How Education and Community Engagement Can Help Reduce Crime in St. Albans

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Marshall Mulheron-Herbert, Contributor

Jeff Moulton’s Sociology of Crime classes are using a type of education called experiential learning.  Through this learning, students are researching the problems in their society to fix in order to answer the question: how do we transform the American criminal justice system?  Conducting research in his class, I found that Saint Albans has the highest violent crime rate and second highest property crime rate in Vermont.  Furthermore, according to Bruce Western and Becky Petit, in “Incarceration & Social Inequality, “State prisoners average just a tenth grade education, and about 70 percent have no high school diploma.”  The research conducted provided a backing for the next step in the learning taking place in Moulton’s class, which was for students to interview individuals and create a call-to-action.  Based on my research, a lack of education showed to be a prominent factor in crime

What is important to note is that given the majority of criminals are high school dropouts, and because Saint Albans has a small graduating populous, we as a community need to find solutions to keep students in school in order to keep crime away.  We need to provide the best for our children because, according to, “a high school dropout will earn $200,000 less than a high school graduate over his lifetime. And almost a million dollars less than a college graduate.”

After interviewing three principals around Vermont – Michael Weston of Mount Mansfield Union High School, Brett Blanchard of Bellows Free Academy and Adam Bunting of Champlain Valley Union High School- they provided solutions to improve graduation rates and, thus, reduce crime rates.  This consisted of broadening the scope of learning, creating more real-life opportunities for students, decreasing the cost of college and ingraining the community with the school.    

By increasing the variety of programs, students are given more accessible opportunities that help them find their passion or interests. Bunting spoke on this idea in relation to his school’s adoption of goats and chickens, through the assistance of Diantha Francis, giving housing to the animals through student-built homes.  He specifically mentioned a student who felt like she didn’t belong in high school because no programs provided any interest to her, but when she got to take care of those animals, she found her passion.  Finding passion is what keeps people motivated to continue their education.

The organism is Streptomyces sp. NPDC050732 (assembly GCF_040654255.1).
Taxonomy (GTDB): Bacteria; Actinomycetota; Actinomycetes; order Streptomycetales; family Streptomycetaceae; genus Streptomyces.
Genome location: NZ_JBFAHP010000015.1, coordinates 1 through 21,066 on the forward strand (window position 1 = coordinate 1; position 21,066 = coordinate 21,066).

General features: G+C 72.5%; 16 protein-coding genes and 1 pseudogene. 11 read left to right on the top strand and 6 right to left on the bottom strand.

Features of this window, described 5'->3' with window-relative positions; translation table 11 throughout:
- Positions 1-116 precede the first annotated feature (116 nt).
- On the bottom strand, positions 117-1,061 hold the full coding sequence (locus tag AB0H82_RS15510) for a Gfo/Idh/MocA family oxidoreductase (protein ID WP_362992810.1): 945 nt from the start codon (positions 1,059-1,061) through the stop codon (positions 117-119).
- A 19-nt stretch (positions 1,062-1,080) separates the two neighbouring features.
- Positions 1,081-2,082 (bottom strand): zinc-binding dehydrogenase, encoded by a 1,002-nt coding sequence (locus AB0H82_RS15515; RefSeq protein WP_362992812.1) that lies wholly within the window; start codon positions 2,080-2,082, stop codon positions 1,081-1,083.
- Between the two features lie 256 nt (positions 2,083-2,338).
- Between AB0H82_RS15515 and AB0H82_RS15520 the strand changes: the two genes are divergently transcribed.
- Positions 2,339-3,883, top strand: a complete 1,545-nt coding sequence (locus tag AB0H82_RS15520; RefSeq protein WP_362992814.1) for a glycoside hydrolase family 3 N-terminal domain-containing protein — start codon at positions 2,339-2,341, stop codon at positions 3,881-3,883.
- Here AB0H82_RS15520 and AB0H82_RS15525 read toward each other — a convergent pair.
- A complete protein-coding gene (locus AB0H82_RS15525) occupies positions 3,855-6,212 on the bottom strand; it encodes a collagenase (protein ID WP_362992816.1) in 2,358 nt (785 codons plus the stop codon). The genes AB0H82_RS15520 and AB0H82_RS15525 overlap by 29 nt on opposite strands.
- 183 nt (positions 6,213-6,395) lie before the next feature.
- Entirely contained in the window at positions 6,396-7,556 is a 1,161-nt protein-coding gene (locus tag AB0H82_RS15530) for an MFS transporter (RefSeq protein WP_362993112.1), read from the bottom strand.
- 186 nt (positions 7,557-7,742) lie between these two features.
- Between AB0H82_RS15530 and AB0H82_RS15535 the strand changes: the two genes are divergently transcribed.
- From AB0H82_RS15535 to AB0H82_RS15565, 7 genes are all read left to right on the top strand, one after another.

Blanchard emphasized on all points, but talked a lot about the role of colleges and specifically how they aren’t accessible for many students because of the lack of money many students have.  According to Blanchard, one of the biggest reasons why students drop out is because they feel like there is no future in their schooling when they could get a job and make money for themselves instead of waiting until graduation. 

Weston brought everything together by speaking about the school’s connection with the community.  He, as well as Bunting, talked as if community and school were one body.  According to Weston and Bunting, this idea of a mass connection between the community and school is what needs to be emphasized the most because it is what makes experiential and vocational education effective and creates specialized real-life opportunities.  

What BFA’s Flexible Pathways Coordinator, Liam Mahabir, is doing for BFA is exactly what we need, but it is also about ingraining the community with the school.  We need to advance what he is doing and get people from our community to help.  We need to ask the community what they can do to help the school.  What do businesses in the industrial park expect from students?  Or places like Mimmos and Hannaford?  What can these businesses and organizations do to provide for the school given that the schools give so much to their students, yet many people feel lost when they leave?  As individuals, we need to ask what we value, and as a school and, more specifically, as a community we need to provide for those values.

When the community becomes a part of the school, then students will feel more connected to the idea of continuing their education.  With more students feeling connected to school, more will lead successful lives, continuing until graduation or even to college; furthermore, crime will likely become less of a problem in our town.